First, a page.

The problem seldom rests with those who are suffering mental illness. ‘They’re weak or unduly negative or defective; leave them for the experts, to deal with.’ This is the public perception that has been perpetuated from Dickensian times and the mental health sector has done little to alter it, or their standards of care. Instead of everyday common knowledge, it’s an elitist environment that many “experts” have been able to exploit and sometimes abuse; indulging their egos at vulnerable peoples’ expense.

But the reality is, people suffering extreme mental distress are usually more positive than you or even they can imagine, even when they don’t appear to be. They’re inspirational if we only take the time to find out why. They can show us how to get through when the filthiest shit hits the fan. The dog was never in real danger until it reacted to what it perceived. But how do we cope with the crap that comes from within? Of course we’re all shit-scared of it, it is scary, but it shouldn’t be. It is our hostility towards it that perpetuates and compounds the fear, more than the experience itself. Instead of levelling all the conditions upon the behaviour of the person who is suffering – almost to scapegoat them – we need a broader understanding of the positive and negative influences. These influences can turn out to be the complete opposite to some of the precepts we hear in clichéd responses from professionals, family and public alike. Perpetuating those clichés implicates us.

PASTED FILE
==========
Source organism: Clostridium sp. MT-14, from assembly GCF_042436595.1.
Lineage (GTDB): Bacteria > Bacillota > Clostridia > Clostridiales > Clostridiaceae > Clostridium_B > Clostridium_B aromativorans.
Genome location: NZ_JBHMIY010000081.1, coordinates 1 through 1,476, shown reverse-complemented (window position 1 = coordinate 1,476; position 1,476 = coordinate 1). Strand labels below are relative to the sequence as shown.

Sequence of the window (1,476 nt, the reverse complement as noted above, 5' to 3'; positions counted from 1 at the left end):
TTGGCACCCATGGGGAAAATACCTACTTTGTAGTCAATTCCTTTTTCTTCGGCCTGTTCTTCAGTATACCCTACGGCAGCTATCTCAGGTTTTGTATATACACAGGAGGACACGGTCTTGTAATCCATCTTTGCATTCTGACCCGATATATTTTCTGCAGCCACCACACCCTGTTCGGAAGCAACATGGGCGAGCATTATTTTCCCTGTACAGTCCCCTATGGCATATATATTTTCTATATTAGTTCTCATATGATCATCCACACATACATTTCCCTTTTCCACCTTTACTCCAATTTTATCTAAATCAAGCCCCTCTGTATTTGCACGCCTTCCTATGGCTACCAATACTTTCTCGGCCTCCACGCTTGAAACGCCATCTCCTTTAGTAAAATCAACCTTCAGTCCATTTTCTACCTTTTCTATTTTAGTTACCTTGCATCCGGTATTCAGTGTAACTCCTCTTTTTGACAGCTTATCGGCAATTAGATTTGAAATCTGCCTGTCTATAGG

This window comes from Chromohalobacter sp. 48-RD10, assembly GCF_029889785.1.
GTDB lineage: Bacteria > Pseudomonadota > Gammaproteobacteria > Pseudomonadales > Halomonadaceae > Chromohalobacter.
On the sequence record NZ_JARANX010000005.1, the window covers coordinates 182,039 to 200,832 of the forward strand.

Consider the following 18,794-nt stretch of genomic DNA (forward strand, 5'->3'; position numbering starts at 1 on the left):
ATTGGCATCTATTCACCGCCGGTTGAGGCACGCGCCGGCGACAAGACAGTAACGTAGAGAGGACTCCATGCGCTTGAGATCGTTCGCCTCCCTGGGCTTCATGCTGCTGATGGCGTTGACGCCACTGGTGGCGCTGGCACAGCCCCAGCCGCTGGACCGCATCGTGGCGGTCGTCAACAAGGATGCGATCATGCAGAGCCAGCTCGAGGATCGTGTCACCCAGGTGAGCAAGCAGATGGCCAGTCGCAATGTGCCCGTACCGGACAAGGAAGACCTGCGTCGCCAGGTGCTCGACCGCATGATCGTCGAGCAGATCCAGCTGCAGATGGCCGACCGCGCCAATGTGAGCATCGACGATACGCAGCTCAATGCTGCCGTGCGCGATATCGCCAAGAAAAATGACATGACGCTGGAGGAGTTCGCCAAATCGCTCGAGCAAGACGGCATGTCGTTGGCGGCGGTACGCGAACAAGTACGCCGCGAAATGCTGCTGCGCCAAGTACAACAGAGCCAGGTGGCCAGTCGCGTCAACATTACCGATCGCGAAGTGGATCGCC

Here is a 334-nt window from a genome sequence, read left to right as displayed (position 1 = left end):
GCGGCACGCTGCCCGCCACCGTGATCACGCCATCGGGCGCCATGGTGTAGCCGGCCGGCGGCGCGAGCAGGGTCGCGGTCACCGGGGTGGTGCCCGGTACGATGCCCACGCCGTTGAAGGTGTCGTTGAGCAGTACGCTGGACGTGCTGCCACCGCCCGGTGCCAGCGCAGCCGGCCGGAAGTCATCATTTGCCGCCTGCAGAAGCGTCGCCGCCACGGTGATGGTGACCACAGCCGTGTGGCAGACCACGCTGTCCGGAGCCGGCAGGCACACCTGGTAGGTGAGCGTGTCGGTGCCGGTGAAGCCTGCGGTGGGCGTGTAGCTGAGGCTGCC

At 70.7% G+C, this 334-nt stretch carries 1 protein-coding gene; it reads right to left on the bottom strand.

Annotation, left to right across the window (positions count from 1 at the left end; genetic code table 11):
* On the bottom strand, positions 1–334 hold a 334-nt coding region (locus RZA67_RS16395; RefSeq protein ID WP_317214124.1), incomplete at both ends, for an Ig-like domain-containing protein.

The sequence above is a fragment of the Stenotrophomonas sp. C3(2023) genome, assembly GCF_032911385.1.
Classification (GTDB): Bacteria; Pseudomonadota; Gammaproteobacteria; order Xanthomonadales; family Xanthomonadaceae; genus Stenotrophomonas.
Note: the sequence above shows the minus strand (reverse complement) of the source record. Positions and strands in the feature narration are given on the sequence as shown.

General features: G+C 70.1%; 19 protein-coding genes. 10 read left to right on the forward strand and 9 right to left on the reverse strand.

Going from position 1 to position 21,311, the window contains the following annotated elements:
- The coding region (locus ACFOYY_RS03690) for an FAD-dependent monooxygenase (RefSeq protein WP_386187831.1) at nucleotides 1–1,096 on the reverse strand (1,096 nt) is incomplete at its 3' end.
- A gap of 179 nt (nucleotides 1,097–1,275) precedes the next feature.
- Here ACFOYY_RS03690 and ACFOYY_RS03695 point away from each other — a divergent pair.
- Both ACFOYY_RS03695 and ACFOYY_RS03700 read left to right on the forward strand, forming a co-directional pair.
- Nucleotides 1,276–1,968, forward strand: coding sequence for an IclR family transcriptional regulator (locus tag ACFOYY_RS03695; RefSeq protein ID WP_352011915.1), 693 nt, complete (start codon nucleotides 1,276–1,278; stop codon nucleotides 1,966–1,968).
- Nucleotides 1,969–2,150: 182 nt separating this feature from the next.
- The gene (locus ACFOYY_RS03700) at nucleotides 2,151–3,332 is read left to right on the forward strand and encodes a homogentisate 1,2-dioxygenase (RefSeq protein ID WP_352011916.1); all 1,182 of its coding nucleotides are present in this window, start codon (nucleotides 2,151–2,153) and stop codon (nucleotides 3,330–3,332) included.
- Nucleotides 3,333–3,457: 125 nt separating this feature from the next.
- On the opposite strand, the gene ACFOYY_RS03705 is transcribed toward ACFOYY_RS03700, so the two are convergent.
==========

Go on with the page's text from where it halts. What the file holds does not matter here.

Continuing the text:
We have to counter these erroneous precepts to preserve any level of sanity without resorting to some delusional denial. As we’ll see later, people suffering mental illness don’t have the monopoly on that. But even if you’re fortunate enough to develop skills in managing invasive mental illness, there are factors beyond your control and one of them might be your mind.

Don’t assume that’s necessarily a bad thing. The mind is more awesome than we could ever imagine. There are incalculable positive anomalies that can mean the difference between letting go and hanging on. And if you ever get to that stage, surprisingly, there might not even be much effort involved. The influences and differences between the two options, depending on circumstances, can be equally valid and have surprising and positive outcomes. You’d be amazed at your propensity for survival under the most intense pressure, even the overwhelming desire to end it all. We have not been educated about these options and influences; not told what these differences can be. Maybe because they don’t always make sense. But we’re missing out on an awful lot of pain relief. The desperate excruciating pain of a mother to give birth can last days and is often mentioned as the worst kind of pain. It isn’t. There is an all-consuming pain that can make you deranged over years and years. It can paralyse and disable and disfigure you for good, if it remains unchecked. We need to understand what causes this pain, how it works and what makes it worse. Most importantly, how we might ease it. Whether that pain is from something real or imagined, it will not go away until we treat it as real. So, how do we get real?